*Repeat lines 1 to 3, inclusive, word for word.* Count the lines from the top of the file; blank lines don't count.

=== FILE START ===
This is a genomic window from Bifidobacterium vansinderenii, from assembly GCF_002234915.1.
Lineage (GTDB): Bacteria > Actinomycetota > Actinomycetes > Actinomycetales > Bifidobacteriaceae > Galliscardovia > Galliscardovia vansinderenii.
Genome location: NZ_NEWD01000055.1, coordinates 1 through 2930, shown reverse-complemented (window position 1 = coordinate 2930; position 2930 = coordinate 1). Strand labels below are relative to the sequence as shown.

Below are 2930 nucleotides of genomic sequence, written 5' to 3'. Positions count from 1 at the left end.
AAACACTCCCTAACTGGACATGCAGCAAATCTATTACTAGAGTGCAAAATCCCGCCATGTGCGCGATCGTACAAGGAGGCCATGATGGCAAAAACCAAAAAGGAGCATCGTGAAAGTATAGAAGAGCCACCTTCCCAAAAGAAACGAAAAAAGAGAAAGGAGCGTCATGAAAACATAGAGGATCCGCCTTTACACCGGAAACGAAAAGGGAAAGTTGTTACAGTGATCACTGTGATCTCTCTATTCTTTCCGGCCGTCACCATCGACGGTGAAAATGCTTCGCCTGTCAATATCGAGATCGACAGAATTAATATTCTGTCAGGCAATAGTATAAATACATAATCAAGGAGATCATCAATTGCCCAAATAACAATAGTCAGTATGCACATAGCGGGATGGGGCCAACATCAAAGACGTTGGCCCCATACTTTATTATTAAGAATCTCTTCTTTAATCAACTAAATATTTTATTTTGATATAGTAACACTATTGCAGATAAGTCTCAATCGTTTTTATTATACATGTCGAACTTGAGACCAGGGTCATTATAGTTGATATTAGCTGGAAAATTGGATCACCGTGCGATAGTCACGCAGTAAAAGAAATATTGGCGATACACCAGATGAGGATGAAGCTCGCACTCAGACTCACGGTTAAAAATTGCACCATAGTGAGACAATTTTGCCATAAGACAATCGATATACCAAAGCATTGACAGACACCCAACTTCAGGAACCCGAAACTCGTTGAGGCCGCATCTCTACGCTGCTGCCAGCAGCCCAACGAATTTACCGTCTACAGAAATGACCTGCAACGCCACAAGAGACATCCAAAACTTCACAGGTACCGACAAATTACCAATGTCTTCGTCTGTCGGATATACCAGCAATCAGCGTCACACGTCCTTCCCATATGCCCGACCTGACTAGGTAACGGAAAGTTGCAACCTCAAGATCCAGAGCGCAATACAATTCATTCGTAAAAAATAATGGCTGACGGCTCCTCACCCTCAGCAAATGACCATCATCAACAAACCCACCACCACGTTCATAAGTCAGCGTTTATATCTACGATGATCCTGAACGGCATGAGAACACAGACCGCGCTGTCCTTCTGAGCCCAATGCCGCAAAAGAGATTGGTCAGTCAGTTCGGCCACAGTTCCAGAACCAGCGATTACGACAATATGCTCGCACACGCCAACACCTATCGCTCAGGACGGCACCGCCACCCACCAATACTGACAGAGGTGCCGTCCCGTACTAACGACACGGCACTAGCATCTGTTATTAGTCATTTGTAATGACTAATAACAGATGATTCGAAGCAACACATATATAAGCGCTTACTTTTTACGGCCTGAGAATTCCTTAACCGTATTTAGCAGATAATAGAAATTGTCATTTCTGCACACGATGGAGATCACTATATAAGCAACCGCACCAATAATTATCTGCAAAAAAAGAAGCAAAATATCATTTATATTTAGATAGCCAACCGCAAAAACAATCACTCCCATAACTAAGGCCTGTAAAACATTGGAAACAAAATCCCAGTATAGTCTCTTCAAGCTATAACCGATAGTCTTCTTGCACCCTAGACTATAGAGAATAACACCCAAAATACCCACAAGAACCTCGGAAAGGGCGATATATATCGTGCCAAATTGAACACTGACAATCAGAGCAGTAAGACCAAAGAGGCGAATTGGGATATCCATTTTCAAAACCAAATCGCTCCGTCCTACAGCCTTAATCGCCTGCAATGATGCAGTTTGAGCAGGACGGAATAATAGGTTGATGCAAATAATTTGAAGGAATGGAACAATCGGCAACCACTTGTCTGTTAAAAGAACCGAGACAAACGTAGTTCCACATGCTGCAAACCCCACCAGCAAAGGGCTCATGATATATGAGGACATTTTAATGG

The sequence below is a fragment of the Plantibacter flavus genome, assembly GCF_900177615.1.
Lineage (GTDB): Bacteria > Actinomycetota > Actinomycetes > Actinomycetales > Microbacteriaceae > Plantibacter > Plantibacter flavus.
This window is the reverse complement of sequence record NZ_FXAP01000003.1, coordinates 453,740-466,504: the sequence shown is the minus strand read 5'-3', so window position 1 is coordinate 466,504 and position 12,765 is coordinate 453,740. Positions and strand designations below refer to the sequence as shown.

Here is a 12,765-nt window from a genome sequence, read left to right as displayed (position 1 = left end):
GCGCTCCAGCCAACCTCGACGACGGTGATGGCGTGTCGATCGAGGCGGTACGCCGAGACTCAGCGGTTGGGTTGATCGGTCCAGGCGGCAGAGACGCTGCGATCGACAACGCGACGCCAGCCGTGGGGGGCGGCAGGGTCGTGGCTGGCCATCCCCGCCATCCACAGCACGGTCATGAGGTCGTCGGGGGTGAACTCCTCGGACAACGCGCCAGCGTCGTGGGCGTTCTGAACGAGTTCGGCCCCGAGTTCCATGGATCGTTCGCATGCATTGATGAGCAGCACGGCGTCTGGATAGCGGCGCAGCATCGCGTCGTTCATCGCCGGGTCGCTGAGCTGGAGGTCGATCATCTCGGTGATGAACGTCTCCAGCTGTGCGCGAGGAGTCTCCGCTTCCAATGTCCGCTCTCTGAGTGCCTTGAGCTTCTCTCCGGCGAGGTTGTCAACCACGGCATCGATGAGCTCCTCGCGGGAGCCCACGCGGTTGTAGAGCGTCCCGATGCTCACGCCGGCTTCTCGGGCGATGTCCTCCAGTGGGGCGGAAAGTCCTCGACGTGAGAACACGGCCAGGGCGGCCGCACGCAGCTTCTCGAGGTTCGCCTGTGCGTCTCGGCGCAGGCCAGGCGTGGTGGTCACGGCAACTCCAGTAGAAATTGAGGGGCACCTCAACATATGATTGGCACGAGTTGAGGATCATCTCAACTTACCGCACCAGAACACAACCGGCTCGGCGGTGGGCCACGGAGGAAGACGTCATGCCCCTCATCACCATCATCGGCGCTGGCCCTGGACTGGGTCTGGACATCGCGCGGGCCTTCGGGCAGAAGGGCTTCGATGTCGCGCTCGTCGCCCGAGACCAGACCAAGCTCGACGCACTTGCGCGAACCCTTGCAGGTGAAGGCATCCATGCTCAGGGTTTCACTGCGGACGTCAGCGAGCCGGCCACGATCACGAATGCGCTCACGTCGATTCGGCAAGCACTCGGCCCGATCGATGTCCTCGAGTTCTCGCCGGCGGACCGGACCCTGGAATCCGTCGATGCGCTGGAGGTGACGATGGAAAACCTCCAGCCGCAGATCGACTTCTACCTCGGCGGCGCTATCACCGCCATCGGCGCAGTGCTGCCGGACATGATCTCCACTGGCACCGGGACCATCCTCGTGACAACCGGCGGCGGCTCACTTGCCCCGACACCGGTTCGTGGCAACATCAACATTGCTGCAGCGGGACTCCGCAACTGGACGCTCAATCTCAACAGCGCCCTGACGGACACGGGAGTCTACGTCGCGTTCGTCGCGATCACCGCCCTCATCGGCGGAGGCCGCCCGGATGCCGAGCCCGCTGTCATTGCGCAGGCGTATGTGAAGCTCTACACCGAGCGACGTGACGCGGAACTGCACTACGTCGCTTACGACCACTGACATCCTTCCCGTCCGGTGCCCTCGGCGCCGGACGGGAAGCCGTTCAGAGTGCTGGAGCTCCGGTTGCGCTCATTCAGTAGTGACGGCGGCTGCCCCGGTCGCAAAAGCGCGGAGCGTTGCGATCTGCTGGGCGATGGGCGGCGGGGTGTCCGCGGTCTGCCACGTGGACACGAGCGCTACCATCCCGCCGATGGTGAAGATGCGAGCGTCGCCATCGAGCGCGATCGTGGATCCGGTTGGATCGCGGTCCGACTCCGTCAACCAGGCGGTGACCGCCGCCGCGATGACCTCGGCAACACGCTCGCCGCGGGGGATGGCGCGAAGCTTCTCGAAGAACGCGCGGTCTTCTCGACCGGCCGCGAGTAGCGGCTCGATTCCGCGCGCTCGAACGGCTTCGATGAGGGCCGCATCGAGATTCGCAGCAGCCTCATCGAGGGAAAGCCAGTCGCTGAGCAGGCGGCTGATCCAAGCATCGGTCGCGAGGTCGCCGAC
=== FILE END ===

This is a genomic window from Bifidobacterium vansinderenii, from assembly GCF_002234915.1.
Lineage (GTDB): Bacteria > Actinomycetota > Actinomycetes > Actinomycetales > Bifidobacteriaceae > Galliscardovia > Galliscardovia vansinderenii.
Genome location: NZ_NEWD01000055.1, coordinates 1 through 2930, shown reverse-complemented (window position 1 = coordinate 2930; position 2930 = coordinate 1). Strand labels below are relative to the sequence as shown.